The Land and the Book


by Wayne S. Walker

     "Then Moses went up from the plains of Moab to Mount Nebo, to the top of Pisgah, which is across from Jericho. And the LORD showed him all the land of Gilead as far as Dan" (Deuteronomy 34.1). The Bible is not designed as a textbook on either geography or history but as a revelation of God’s will for mankind. However, God’s will was revealed in a historical and geographical setting. When Moses went up on Mt. Nebo, he was able to see what the land was like. Hence, the Bible does claim to present facts in describing geographical and historical information.

     If the Bible were merely a book of fictitious stories, we might expect to find errors throughout. One of the best places to trip up a writer is in his description of the geographical and historical context in which the events about which he is writing are said to have taken place. If the Bible is not accurate in its geographical and historical descriptions, then how can we be sure that it is correct in spiritual matters? Therefore, a study of the land and the book is helpful in confirming our faith in it as God’s word.

     In Joshua 2.15-16, Rahab of Jericho hid the two spies and then told them to go to the mountain. East of Jericho was the Jordan valley where the camp of the Israelites was located. The soldiers from Jericho would most likely have looked for them in that direction. But two and a half miles west of Jericho, in the opposite direction, a mountain suddenly rises where they could hide unsuspected. If there were no mountain near Jericho, we would assume that the writer was making things up. But there is!

     According to Joshua 3.14-17, the Israelites are said to have crossed over Jordan at the time of its overflowing, which occurs in late spring. Yet, this is also referred to as the time of harvest, which we usually associate with the fall. The Jordan is the lowest river on earth, and because of its physical location the harvest is almost complete just shortly after the spring rains when the river is still out of its banks. However, at Bethlehem and Hebron in higher regions the wheat is just beginning to come up. Only a person who was familiar with the facts would know this.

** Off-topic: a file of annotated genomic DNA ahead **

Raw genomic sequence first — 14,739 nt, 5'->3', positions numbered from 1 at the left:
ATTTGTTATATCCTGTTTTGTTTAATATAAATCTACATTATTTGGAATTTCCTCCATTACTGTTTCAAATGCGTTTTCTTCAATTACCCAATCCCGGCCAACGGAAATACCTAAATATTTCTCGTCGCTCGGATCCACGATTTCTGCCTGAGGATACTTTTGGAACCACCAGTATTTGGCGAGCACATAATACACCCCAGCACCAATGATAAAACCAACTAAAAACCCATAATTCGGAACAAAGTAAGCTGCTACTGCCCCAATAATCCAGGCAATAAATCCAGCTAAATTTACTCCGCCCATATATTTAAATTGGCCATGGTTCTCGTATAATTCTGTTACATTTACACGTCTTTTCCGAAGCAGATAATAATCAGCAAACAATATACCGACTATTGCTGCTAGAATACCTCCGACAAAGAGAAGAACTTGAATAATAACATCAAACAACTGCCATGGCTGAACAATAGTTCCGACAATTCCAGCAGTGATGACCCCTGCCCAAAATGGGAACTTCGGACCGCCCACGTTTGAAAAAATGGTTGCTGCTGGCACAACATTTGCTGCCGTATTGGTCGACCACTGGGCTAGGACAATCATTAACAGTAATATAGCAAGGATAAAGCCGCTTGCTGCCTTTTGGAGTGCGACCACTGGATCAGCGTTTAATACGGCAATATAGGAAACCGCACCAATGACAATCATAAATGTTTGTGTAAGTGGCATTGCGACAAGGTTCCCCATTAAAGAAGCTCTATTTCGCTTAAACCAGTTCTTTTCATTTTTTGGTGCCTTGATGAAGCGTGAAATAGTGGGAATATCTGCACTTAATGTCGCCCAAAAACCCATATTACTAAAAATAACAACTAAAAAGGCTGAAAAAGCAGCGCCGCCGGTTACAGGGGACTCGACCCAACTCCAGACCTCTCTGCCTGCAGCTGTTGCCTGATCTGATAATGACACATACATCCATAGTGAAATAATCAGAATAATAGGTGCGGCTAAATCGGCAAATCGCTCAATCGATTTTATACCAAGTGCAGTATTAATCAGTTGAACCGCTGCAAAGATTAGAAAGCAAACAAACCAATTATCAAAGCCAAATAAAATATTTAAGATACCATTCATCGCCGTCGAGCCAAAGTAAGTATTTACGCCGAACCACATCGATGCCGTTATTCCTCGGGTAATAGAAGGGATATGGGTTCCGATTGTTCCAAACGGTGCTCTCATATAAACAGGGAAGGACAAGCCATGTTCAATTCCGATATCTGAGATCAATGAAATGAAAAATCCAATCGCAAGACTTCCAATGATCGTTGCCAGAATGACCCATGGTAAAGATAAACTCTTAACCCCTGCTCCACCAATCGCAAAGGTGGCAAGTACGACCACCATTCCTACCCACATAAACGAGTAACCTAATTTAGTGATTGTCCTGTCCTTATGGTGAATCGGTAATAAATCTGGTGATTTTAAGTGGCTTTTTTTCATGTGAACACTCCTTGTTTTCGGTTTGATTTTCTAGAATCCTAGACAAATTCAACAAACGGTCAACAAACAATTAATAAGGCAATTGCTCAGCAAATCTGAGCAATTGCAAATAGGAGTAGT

Matthew 8.38-32 tell us that Jesus came to the eastern side of the Sea of Galilee and near Gadara cast demons out of two men. The demons went into a herd of swine who rushed down a steep bank into the sea. J. W. McGarvey wrote of this exact spot in his Lands of the Bible: "But while there are steep places all along the eastern shore of the lake, they stand back half a mile or more from the water’s edge everywhere except at one point….Here the high hills come close to the shore and descend by ‘a steep place’ to within 40 feet of the water’s edge. No stranger or foreigner could have written such narrations as these" (pp. 382-383).

     We have examined just three illustrations of how the various descriptions in the Book are confirmed, often in minute detail, by the actual lay of the land in which the events described are said to have taken place. This helps to increase our faith in the Bible as truthful in all that it says, and hence as being what it claims to be–God’s revelation to man. "I have rejoiced in the way of Your testimonies, as much as in all riches" (Psalm 119.14). (—taken from With All Boldness; April, 1996; Vol. 6, No. 4; p. 20; and November, 1996; Vol. 6, No. 11; p. 18)


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